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About 30 yards away, an eight-rotor unmanned copter hovered, buzzing like a swarm of bees. The 21-pound drone tilted forward, accelerated sharply and slammed into Hank's head, smacking the crash-test dummy's neck backward and embedding shards of shattered propeller in his plastic face.
There is little disagreement that the small- and medium-sized drones flooding the U.S. market can seriously injure or even kill someone. Understanding and minimizing the risk will be key to convincing regulators to expand their permitted uses, clearing the way for plans by Amazon.com Inc. and Alphabet Inc. to have them deliver packages or news outlets such as Time Warner Inc.’s CNN to use them for aerial video.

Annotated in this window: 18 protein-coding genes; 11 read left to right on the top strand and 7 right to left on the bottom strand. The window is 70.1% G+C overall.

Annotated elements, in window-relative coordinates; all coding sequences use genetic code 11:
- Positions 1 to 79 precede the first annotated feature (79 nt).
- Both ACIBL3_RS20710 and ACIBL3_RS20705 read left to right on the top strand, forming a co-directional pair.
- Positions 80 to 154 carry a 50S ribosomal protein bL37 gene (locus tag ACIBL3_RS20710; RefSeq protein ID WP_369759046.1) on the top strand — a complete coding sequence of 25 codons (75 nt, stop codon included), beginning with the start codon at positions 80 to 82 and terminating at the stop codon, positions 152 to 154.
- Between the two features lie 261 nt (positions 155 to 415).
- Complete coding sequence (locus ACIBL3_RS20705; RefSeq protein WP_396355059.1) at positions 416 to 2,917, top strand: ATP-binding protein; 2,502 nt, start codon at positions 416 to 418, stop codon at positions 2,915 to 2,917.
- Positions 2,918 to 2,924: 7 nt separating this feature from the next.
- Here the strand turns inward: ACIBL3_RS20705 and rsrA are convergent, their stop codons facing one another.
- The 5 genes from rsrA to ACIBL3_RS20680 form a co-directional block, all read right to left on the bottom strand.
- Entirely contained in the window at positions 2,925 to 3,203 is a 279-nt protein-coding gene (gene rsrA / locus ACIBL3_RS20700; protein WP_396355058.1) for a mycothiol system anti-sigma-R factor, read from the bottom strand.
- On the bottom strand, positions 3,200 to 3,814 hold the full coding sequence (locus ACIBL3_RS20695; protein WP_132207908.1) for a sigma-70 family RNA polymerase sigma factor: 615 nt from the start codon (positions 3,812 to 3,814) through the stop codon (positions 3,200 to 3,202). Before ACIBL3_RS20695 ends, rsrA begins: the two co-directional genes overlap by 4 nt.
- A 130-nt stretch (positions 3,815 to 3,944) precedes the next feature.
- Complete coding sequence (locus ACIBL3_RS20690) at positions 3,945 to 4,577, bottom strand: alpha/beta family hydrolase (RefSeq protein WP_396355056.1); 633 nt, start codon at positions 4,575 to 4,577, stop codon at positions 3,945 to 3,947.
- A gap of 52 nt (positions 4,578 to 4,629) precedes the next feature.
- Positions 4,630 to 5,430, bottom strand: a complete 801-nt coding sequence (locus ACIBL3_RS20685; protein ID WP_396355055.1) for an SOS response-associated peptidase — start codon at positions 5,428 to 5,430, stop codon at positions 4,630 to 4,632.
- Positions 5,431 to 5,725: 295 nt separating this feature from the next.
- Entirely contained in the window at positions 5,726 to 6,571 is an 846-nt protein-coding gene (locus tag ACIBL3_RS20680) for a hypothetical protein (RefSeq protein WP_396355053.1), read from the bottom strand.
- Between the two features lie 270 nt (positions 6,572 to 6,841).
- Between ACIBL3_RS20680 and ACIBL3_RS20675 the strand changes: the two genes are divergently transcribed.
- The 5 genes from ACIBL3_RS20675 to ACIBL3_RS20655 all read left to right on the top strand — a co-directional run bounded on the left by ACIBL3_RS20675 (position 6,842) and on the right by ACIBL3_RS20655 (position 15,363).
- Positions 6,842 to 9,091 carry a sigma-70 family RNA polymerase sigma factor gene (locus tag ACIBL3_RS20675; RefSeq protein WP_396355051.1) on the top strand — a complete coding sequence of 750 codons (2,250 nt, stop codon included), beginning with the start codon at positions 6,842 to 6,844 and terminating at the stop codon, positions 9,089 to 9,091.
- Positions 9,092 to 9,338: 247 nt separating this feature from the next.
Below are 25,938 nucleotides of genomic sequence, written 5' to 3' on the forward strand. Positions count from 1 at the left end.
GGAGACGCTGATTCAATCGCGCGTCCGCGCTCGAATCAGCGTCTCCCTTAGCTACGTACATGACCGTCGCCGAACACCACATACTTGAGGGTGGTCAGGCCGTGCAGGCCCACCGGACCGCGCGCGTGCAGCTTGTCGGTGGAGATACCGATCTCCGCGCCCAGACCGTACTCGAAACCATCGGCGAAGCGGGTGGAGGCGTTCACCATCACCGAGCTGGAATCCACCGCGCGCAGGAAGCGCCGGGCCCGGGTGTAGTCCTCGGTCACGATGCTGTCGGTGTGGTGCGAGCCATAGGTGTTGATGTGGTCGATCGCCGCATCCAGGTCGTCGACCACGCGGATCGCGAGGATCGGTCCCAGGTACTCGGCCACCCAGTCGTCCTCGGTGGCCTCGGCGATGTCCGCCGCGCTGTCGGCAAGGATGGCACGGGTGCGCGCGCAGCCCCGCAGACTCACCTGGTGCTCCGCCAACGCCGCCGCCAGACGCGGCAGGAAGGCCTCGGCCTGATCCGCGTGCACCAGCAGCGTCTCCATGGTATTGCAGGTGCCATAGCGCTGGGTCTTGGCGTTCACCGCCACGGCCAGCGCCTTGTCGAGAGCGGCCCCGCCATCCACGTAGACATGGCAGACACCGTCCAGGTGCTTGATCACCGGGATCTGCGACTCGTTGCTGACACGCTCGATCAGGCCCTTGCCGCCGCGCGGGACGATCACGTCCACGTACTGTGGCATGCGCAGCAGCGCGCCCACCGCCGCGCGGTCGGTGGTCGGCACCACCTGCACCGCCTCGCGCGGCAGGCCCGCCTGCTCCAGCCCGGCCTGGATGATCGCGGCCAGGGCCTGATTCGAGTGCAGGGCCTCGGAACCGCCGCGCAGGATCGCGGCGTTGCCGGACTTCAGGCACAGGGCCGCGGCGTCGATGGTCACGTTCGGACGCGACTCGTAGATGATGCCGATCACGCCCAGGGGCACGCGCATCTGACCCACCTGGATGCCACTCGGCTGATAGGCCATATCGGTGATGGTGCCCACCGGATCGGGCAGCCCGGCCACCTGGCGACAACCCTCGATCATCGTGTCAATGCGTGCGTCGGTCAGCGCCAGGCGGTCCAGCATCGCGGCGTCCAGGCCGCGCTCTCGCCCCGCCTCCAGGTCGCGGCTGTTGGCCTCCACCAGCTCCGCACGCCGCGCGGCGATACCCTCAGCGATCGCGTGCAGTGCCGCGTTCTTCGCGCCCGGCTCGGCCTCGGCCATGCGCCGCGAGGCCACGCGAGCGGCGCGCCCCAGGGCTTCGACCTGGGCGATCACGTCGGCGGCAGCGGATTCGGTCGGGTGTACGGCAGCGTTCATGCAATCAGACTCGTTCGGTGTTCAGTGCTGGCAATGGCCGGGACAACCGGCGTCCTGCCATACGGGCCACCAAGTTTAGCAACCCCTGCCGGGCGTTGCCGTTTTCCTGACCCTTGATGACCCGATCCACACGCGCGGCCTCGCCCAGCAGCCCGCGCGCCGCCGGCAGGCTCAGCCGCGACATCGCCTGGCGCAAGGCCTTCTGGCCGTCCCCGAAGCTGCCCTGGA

“What we need to understand, really, is at what level does injury become death?” said Mark Blanks, director of the government-approved drone test center based at Virginia Tech’s Blacksburg, Virginia campus. “When does the threshold cross an unacceptable level?”
While the FAA liberalized restrictions on drones flown for hire last summer, in most cases they still can’t be flown directly over people or for long distances. The agency had planned by the end of 2016 to unveil a proposal to allow drone flights closer to people but that has been delayed over security concerns.
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